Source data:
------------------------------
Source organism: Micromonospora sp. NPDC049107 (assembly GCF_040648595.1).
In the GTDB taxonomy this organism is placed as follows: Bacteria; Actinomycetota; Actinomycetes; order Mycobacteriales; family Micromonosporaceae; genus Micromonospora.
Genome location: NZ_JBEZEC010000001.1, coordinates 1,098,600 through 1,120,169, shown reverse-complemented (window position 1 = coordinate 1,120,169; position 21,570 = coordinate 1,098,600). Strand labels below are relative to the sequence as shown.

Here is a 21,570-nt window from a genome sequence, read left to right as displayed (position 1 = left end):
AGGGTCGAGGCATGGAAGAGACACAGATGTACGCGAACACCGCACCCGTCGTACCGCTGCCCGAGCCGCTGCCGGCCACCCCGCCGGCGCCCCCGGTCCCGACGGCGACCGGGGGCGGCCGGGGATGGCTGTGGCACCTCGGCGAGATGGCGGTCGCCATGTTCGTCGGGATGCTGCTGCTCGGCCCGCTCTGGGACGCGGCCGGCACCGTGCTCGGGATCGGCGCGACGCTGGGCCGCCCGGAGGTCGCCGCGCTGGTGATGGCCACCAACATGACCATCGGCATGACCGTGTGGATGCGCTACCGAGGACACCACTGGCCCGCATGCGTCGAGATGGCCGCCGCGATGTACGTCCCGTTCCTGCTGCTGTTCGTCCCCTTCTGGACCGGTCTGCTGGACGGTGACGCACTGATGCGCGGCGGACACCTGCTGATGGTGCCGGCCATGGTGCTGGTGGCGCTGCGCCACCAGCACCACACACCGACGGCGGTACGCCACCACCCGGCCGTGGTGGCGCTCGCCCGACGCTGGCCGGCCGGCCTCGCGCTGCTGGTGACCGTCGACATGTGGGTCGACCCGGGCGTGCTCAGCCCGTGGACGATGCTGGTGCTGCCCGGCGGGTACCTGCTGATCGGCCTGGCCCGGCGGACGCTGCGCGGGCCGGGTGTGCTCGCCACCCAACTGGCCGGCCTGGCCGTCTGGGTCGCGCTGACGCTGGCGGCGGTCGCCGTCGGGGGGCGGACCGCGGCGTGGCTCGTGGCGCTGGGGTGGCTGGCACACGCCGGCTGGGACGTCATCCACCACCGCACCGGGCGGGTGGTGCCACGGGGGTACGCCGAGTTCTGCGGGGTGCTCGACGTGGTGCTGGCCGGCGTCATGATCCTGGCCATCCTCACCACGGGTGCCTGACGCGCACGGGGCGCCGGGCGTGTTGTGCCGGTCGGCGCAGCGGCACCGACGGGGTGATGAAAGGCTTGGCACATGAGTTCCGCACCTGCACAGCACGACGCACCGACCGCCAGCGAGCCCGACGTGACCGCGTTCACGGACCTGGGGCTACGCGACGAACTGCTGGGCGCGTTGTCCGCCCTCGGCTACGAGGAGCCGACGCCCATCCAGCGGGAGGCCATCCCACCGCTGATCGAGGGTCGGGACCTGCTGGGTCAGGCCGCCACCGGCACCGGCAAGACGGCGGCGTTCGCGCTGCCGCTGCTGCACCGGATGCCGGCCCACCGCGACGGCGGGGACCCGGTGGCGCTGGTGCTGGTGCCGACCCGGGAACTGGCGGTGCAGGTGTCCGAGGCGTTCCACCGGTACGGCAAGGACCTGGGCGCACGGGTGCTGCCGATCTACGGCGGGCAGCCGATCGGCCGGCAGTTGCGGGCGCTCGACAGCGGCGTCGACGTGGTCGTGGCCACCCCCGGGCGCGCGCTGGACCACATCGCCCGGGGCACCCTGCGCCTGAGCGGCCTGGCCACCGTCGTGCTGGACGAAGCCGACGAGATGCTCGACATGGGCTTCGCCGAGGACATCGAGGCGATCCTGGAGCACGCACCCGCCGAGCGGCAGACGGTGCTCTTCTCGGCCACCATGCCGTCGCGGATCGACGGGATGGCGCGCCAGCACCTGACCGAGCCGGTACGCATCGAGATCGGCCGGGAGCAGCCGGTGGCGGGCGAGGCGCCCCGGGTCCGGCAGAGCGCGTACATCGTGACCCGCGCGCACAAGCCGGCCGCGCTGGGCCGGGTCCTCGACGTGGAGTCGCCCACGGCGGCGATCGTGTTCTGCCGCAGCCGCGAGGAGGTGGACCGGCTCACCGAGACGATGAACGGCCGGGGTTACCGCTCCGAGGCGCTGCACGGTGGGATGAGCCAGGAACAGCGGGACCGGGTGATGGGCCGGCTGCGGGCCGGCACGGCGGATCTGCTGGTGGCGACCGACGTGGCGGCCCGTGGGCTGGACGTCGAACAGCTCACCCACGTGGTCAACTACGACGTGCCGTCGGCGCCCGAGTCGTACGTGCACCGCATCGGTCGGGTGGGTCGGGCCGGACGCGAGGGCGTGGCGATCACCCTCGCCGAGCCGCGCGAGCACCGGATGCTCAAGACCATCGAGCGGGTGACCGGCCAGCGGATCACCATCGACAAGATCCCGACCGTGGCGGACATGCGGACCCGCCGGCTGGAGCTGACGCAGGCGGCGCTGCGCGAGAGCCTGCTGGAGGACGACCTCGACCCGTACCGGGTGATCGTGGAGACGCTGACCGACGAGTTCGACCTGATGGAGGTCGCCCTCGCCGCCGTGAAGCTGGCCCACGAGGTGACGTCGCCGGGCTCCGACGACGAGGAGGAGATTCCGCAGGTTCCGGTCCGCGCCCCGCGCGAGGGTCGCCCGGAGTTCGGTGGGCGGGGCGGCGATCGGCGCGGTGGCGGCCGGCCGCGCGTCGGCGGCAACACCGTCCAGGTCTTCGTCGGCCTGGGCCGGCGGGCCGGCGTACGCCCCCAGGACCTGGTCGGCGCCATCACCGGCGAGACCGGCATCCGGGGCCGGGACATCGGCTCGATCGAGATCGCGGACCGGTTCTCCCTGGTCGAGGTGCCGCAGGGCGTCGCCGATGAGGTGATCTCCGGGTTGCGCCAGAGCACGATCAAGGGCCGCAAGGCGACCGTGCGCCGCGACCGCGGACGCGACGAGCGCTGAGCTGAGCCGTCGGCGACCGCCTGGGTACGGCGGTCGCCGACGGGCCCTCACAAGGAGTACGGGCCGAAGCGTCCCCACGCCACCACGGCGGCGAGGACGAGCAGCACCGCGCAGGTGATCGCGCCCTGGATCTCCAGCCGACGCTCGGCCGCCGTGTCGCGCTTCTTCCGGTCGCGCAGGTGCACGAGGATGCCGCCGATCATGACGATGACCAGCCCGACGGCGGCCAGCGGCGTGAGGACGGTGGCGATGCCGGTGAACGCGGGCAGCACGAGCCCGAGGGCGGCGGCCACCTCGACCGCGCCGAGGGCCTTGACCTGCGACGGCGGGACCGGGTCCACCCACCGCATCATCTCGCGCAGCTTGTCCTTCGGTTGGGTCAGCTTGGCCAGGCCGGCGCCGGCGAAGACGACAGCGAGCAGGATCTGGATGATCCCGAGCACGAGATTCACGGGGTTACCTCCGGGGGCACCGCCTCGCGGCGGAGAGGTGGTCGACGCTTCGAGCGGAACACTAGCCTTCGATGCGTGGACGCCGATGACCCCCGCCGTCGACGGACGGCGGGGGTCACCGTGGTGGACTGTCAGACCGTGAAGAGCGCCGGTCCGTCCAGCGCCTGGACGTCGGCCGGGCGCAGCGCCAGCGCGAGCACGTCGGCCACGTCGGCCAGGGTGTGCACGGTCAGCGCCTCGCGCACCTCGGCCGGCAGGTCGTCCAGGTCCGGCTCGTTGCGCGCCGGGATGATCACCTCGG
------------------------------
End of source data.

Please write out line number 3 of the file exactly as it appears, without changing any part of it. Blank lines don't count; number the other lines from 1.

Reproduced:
Genome location: NZ_JBEZEC010000001.1, coordinates 1,098,600 through 1,120,169, shown reverse-complemented (window position 1 = coordinate 1,120,169; position 21,570 = coordinate 1,098,600). Strand labels below are relative to the sequence as shown.